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The Enchanting Stories Of New York City’s Most Recognized Landmarks

The Enchanting Stories of New York City’s Most Recognized Landmarks

There are some incredible places to see in New York. I won’t try to describe them for you, though, since you should experience them for yourself. I will, however, tell you three enchanting stories that will make you see New York from a different perspective.

1. The Statue of Liberty

Nearly everyone knows that the Statue of Liberty was a gift from France to the United States to commemorate the centennial of the American Declaration of Independence. Few people know, however, that the initial name of the massive work of art was “Liberty Enlightening the World.” It was actually a joint effort, as France was to supply the statue, and America was meant to build the pedestal where it now stands.

Interestingly, two of the richest countries in the world had a problem with money. France took a while to make the statue, and the United States had a hard time collecting donations to fund the platform. Then Joseph Pulitzer himself stepped in to save the day, using his “The World” newspaper to criticise both the rich, who weren’t supportive enough, and the middle class, who relied on the wealthy to fund the project.

Pulitzer’s manipulative techniques succeeded, and the funds poured in. There’s no surprise here, as Pulitzer was also the first person to introduce the technique of yellow journalism, so you can be certain he knew how to play with people’s emotions.

2. Empire State Building

You know that this is one of the must-see landmarks in New York. But do you know why? Here are the three most interesting facts about the Empire State Building:

a) It’s one of the most American things in the city. It was built in 1931 to be the tallest building in the world, and up until 1972, it actually was. That’s quite an achievement, isn’t it?

b) Every year, the staff of the Empire State Building sends a Father’s Day card to the people working at the Reynolds Building in Winston-Salem. Why? The architectural firm Shreve, Lamb, and Harmon used the designs of the Reynolds Building for inspiration and produced the Empire State Building architectural plans in less than two weeks.

c) On July 28, 1945, a plane crashed between the 79th and 80th floors of the Empire State Building. During the accident, elevator operator Betty Lou Oliver survived a plunge of 75 stories. This still holds the Guinness World Record for the longest survived elevator fall.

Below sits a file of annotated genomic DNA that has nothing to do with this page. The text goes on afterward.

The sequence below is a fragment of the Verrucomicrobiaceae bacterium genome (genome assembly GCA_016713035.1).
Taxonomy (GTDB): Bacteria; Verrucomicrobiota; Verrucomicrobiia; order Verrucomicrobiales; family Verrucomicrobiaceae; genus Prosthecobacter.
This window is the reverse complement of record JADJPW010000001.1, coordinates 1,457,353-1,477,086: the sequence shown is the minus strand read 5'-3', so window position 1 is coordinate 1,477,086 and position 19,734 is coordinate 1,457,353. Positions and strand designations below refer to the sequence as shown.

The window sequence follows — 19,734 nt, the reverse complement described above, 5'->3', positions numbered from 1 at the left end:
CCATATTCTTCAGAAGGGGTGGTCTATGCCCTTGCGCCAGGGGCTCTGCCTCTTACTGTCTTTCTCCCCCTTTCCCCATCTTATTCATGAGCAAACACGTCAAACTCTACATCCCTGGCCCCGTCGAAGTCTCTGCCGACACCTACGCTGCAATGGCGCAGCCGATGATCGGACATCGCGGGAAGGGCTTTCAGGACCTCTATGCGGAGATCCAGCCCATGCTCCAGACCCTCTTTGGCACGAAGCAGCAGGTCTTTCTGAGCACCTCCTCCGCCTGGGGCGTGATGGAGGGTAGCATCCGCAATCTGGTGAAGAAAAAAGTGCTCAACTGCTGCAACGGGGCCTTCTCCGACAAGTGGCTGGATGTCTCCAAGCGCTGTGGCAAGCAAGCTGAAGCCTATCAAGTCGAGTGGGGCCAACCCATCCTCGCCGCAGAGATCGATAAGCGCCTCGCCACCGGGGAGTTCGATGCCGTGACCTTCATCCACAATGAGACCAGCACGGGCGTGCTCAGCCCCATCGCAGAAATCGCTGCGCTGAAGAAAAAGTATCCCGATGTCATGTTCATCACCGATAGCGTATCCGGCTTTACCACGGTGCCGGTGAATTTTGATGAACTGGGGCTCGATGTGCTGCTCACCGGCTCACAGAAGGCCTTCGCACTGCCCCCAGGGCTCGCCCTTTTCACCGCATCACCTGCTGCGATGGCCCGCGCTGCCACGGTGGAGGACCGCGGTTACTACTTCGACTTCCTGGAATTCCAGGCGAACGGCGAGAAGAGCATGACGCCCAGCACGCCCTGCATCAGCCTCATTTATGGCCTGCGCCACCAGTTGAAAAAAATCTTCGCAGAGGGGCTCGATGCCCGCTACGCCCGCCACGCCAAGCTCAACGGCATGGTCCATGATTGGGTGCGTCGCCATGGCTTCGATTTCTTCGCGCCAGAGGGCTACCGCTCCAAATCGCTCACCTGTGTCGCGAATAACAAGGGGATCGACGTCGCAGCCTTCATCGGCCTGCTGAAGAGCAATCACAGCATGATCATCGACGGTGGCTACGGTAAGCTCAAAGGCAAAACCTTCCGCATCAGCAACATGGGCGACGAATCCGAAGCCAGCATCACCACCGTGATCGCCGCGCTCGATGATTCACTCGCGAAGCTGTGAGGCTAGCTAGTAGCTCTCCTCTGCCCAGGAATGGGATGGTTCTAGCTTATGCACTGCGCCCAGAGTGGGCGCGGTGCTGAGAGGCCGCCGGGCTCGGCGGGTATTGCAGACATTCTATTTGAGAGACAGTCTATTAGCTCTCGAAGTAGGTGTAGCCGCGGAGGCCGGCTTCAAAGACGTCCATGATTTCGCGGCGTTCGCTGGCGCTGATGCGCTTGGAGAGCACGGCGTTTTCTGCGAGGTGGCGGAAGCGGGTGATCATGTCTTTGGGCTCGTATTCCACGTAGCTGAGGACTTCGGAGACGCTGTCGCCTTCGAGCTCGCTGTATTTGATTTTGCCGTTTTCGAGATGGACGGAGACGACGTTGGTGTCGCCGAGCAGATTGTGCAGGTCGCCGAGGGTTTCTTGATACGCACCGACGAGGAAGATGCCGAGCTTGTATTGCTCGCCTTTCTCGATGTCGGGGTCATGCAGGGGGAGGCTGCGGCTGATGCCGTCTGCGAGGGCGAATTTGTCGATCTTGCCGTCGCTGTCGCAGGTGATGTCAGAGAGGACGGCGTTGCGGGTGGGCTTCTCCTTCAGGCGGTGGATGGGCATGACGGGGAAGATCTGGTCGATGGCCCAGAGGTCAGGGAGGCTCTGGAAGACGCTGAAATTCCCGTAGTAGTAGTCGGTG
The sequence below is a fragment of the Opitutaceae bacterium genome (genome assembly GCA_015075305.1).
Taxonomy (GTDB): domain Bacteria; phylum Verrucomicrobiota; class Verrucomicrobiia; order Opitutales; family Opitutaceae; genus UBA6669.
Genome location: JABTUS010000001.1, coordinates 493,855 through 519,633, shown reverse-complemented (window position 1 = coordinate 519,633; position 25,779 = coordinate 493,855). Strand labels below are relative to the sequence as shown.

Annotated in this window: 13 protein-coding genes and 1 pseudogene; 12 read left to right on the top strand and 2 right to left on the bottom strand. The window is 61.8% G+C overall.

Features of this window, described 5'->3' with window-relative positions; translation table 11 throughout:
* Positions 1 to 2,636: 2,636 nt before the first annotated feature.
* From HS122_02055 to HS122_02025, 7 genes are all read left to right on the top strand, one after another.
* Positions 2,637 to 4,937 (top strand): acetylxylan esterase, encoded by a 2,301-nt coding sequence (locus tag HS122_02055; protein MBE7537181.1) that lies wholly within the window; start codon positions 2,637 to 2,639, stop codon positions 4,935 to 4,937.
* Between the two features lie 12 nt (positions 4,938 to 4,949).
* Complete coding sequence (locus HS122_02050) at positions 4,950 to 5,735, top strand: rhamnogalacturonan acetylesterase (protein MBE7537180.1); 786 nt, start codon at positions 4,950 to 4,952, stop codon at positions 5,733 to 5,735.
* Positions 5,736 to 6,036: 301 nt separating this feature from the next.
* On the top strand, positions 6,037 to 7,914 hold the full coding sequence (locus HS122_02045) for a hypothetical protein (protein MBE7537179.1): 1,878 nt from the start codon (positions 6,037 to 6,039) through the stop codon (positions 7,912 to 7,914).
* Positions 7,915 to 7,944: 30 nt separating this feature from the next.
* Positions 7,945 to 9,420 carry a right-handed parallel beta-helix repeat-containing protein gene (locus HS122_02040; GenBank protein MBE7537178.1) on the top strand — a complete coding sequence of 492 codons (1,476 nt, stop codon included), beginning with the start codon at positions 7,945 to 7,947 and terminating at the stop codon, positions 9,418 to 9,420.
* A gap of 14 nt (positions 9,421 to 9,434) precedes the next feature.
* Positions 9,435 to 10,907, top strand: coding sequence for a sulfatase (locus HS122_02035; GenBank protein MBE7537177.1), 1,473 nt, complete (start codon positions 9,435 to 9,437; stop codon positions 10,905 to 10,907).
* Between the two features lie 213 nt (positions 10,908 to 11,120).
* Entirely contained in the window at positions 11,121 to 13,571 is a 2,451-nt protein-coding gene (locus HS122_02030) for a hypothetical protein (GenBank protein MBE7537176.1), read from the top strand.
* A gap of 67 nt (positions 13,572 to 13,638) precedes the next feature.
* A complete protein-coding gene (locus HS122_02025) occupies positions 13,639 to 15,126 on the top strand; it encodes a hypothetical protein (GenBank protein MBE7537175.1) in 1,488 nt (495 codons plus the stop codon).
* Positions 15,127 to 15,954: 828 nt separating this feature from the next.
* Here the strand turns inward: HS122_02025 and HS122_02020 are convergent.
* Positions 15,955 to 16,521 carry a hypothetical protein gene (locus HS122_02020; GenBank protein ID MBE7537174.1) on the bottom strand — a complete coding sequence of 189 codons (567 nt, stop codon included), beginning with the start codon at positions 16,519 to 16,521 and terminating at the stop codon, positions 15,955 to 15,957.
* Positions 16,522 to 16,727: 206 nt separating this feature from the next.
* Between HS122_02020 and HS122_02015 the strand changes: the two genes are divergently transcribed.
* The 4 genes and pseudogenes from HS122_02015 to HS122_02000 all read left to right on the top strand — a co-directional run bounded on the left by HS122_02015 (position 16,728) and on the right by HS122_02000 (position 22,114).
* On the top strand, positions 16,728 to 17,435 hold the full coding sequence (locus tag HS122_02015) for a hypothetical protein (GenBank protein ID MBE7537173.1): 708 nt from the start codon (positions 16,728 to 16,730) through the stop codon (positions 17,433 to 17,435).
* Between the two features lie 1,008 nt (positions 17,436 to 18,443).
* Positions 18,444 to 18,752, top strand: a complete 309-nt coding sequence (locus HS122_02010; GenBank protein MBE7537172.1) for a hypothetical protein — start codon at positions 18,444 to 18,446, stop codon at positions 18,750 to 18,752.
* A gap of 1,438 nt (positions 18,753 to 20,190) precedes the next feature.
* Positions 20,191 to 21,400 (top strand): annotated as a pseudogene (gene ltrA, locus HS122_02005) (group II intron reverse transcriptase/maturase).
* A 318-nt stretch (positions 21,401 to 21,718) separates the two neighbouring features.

3. Central Park

Calvert Vaux is the co-designer of Central Park. According to numerous sources, he is also the talent who won the state competition with his Greensward Plan. Rumour has it that on September 24, 1895, Calvert wrote a letter in which he claimed to have hidden “a secret of great historical importance” somewhere in Central Park. In this letter, he urged people to use the “Central Park Papers” to find the secret, but no sooner than 1965. He also asked that the information not be released for another decade.

We have no idea what Calvert knew, but his death was suspicious. His family claimed that he “had been cheerful and mentally able the evening before he disappeared,” which is also the night before he drowned in Gravesend Bay. The Times reported that “there was a bruise on the head, a slight cut over the eye, and the hat, spectacles, and left shoe were missing,” which makes the situation even weirder. Will we ever find out whether there’s indeed a hidden secret in Central Park? We can’t know for certain. But we suggest enjoying Vaux’s work, as he would probably be glad to see happy people around the park.


Captivated by New York’s enchanting stories yet? You must be convinced that New York isn’t merely a huge city. It’s an incredible library of written and unwritten stories, rumors, legends, and whispers. Who knows? Maybe one day we’ll be lucky enough to read a book that collects the stories of the Big Apple. Let’s hope so!

Nina Alexander

Nina is the big sister. She’s a marketing professional by day, traveler by heart, tech geek, bookworm, beer lover and an amateur photographer. Her motto is Friedrich Nietzsche’s famous quote “And those who were seen dancing were thought to be insane by those who could not hear the music.”

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